WATER DRILLING

Jason Spanhanks of Dismukes Water Well Service checks the progress of a well he's drilling behind Brown's Car Wash in Duncan, Oklahoma. 

STEVE OLAFSON

Water is a valuable commodity in Oklahoma these days. As of Jan. 31, 60 percent of the state was under some level of drought.

Because of that, Johnny Brown has been searching for other ways to keep his thriving car wash business afloat in Duncan, Oklahoma. With the drought causing the city to enforce strict water rationing regulations, Brown decided to bypass the middle man and drill his own well. 

Brown, who owns five car washes in Duncan, sees the writing on the wall – or, rather, the writing in the rapidly receding lakefronts of southwest Oklahoma.

Duncan's rewritten rationing law states that when Lake Waurika reaches 25 percent of its conservation pool, nobody gets an exception to the all-out ban on outdoor water usage.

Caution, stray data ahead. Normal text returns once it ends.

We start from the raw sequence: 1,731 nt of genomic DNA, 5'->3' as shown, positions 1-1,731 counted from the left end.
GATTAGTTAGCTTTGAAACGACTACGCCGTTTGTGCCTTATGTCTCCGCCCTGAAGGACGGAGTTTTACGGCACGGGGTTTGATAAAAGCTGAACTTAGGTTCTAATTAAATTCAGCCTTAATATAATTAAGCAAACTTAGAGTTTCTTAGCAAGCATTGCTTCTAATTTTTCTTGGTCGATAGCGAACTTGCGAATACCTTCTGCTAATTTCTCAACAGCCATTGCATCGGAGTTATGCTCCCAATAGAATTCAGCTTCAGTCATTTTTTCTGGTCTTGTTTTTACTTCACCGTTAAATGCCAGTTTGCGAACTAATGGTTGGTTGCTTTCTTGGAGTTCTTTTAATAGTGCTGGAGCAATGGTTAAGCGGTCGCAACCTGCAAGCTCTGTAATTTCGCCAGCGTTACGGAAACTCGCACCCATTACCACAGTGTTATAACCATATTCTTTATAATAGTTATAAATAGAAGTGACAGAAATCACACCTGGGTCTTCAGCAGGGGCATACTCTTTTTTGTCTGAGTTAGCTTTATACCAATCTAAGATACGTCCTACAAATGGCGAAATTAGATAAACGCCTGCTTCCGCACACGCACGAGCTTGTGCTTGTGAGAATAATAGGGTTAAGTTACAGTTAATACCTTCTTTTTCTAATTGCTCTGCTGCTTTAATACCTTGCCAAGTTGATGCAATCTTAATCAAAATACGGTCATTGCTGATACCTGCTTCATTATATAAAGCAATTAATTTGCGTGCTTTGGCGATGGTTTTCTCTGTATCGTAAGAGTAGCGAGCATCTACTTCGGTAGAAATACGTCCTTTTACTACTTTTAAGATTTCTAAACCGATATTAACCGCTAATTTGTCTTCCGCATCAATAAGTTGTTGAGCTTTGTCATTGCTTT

The lake has been below 30 percent since the last few days of December 2014 and it’s been below 28 percent recently.

So, if the lake level keeps dropping, like Brown and others figure it will, he hopes to have a functioning water well behind one of his car washes.

“I’m anticipating a worst-case scenario,” Brown said.

According to Oklahoma Mesonet, the state’s weather network, the average statewide precipitation total for the last 60 days is 1.49 inches, more than two inches below normal. It's the ninth driest period since 1921. 

The drought in Oklahoma is into its fourth year and Brown sees it lasting at least another year or two. 

 If it does, Brown said, the $35,000 to $45,000 investment he’s making in having a water well drilled will be well worth the trouble and cost.

Olafson writes for The Duncan (Ok.) Banner

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